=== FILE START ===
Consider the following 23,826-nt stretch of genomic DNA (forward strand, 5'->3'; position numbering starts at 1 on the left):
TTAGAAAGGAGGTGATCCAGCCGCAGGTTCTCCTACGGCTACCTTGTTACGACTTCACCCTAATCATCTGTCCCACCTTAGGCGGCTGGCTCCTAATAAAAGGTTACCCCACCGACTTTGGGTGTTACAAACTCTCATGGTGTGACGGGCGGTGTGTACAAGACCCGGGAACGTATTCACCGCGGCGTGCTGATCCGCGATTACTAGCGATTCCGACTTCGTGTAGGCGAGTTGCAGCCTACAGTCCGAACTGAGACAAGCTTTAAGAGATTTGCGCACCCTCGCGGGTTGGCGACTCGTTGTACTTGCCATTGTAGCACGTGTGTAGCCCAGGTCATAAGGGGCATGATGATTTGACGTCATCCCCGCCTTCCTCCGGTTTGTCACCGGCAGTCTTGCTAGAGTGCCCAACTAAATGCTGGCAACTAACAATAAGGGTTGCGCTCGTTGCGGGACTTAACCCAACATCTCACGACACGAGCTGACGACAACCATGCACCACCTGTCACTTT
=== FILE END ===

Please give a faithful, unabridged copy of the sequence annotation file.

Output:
Consider the following 23,826-nt stretch of genomic DNA (forward strand, 5'->3'; position numbering starts at 1 on the left):
TTAGAAAGGAGGTGATCCAGCCGCAGGTTCTCCTACGGCTACCTTGTTACGACTTCACCCTAATCATCTGTCCCACCTTAGGCGGCTGGCTCCTAATAAAAGGTTACCCCACCGACTTTGGGTGTTACAAACTCTCATGGTGTGACGGGCGGTGTGTACAAGACCCGGGAACGTATTCACCGCGGCGTGCTGATCCGCGATTACTAGCGATTCCGACTTCGTGTAGGCGAGTTGCAGCCTACAGTCCGAACTGAGACAAGCTTTAAGAGATTTGCGCACCCTCGCGGGTTGGCGACTCGTTGTACTTGCCATTGTAGCACGTGTGTAGCCCAGGTCATAAGGGGCATGATGATTTGACGTCATCCCCGCCTTCCTCCGGTTTGTCACCGGCAGTCTTGCTAGAGTGCCCAACTAAATGCTGGCAACTAACAATAAGGGTTGCGCTCGTTGCGGGACTTAACCCAACATCTCACGACACGAGCTGACGACAACCATGCACCACCTGTCACTTT